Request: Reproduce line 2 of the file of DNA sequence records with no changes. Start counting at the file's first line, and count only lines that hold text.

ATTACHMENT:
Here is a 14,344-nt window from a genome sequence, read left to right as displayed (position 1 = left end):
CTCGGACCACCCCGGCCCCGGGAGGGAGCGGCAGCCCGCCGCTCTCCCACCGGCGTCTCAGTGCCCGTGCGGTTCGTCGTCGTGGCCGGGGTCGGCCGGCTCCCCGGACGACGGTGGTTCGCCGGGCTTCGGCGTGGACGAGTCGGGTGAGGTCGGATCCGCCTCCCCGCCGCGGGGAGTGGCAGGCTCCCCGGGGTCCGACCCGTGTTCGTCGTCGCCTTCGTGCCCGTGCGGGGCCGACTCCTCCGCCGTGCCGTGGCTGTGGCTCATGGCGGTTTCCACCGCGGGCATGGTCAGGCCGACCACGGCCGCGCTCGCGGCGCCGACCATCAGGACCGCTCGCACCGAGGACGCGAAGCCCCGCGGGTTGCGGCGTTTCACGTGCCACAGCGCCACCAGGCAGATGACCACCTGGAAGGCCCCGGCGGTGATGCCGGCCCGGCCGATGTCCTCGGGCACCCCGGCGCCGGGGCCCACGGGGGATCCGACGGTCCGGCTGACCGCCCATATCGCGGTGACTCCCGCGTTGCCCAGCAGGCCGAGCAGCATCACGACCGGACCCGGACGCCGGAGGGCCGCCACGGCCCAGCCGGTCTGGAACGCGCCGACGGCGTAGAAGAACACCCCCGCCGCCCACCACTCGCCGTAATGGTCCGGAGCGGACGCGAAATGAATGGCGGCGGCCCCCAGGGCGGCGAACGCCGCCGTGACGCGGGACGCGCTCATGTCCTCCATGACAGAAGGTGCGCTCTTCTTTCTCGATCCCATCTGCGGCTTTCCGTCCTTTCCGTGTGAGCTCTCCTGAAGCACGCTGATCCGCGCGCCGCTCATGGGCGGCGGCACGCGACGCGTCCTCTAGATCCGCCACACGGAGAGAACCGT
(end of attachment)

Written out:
CTCGGACCACCCCGGCCCCGGGAGGGAGCGGCAGCCCGCCGCTCTCCCACCGGCGTCTCAGTGCCCGTGCGGTTCGTCGTCGTGGCCGGGGTCGGCCGGCTCCCCGGACGACGGTGGTTCGCCGGGCTTCGGCGTGGACGAGTCGGGTGAGGTCGGATCCGCCTCCCCGCCGCGGGGAGTGGCAGGCTCCCCGGGGTCCGACCCGTGTTCGTCGTCGCCTTCGTGCCCGTGCGGGGCCGACTCCTCCGCCGTGCCGTGGCTGTGGCTCATGGCGGTTTCCACCGCGGGCATGGTCAGGCCGACCACGGCCGCGCTCGCGGCGCCGACCATCAGGACCGCTCGCACCGAGGACGCGAAGCCCCGCGGGTTGCGGCGTTTCACGTGCCACAGCGCCACCAGGCAGATGACCACCTGGAAGGCCCCGGCGGTGATGCCGGCCCGGCCGATGTCCTCGGGCACCCCGGCGCCGGGGCCCACGGGGGATCCGACGGTCCGGCTGACCGCCCATATCGCGGTGACTCCCGCGTTGCCCAGCAGGCCGAGCAGCATCACGACCGGACCCGGACGCCGGAGGGCCGCCACGGCCCAGCCGGTCTGGAACGCGCCGACGGCGTAGAAGAACACCCCCGCCGCCCACCACTCGCCGTAATGGTCCGGAGCGGACGCGAAATGAATGGCGGCGGCCCCCAGGGCGGCGAACGCCGCCGTGACGCGGGACGCGCTCATGTCCTCCATGACAGAAGGTGCGCTCTTCTTTCTCGATCCCATCTGCGGCTTTCCGTCCTTTCCGTGTGAGCTCTCCTGAAGCACGCTGATCCGCGCGCCGCTCATGGGCGGCGGCACGCGACGCGTCCTCTAGATCCGCCACACGGAGAGAACCGT